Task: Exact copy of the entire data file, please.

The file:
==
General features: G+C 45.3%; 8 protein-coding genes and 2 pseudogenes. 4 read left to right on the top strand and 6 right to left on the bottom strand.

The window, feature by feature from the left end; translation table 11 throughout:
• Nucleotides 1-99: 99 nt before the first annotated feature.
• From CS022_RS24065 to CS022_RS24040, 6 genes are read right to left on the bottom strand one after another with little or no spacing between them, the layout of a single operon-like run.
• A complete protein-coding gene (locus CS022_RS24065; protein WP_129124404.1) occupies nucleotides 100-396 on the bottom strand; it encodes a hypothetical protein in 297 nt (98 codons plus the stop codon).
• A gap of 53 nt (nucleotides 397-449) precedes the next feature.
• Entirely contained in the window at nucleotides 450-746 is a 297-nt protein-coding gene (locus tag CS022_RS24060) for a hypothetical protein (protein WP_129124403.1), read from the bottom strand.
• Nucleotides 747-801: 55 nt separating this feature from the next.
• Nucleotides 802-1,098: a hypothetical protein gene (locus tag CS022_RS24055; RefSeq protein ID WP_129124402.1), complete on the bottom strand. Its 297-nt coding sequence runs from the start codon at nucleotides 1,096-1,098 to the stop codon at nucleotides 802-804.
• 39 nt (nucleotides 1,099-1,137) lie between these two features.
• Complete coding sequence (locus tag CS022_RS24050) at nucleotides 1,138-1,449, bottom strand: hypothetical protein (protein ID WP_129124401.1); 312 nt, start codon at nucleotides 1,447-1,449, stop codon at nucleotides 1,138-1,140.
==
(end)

General features: G+C 45.3%; 8 protein-coding genes and 2 pseudogenes. 4 read left to right on the top strand and 6 right to left on the bottom strand.

The window, feature by feature from the left end; translation table 11 throughout:
• Nucleotides 1-99: 99 nt before the first annotated feature.
• From CS022_RS24065 to CS022_RS24040, 6 genes are read right to left on the bottom strand one after another with little or no spacing between them, the layout of a single operon-like run.
• A complete protein-coding gene (locus CS022_RS24065; protein WP_129124404.1) occupies nucleotides 100-396 on the bottom strand; it encodes a hypothetical protein in 297 nt (98 codons plus the stop codon).
• A gap of 53 nt (nucleotides 397-449) precedes the next feature.
• Entirely contained in the window at nucleotides 450-746 is a 297-nt protein-coding gene (locus tag CS022_RS24060) for a hypothetical protein (protein WP_129124403.1), read from the bottom strand.
• Nucleotides 747-801: 55 nt separating this feature from the next.
• Nucleotides 802-1,098: a hypothetical protein gene (locus tag CS022_RS24055; RefSeq protein ID WP_129124402.1), complete on the bottom strand. Its 297-nt coding sequence runs from the start codon at nucleotides 1,096-1,098 to the stop codon at nucleotides 802-804.
• 39 nt (nucleotides 1,099-1,137) lie between these two features.
• Complete coding sequence (locus tag CS022_RS24050) at nucleotides 1,138-1,449, bottom strand: hypothetical protein (protein ID WP_129124401.1); 312 nt, start codon at nucleotides 1,447-1,449, stop codon at nucleotides 1,138-1,140.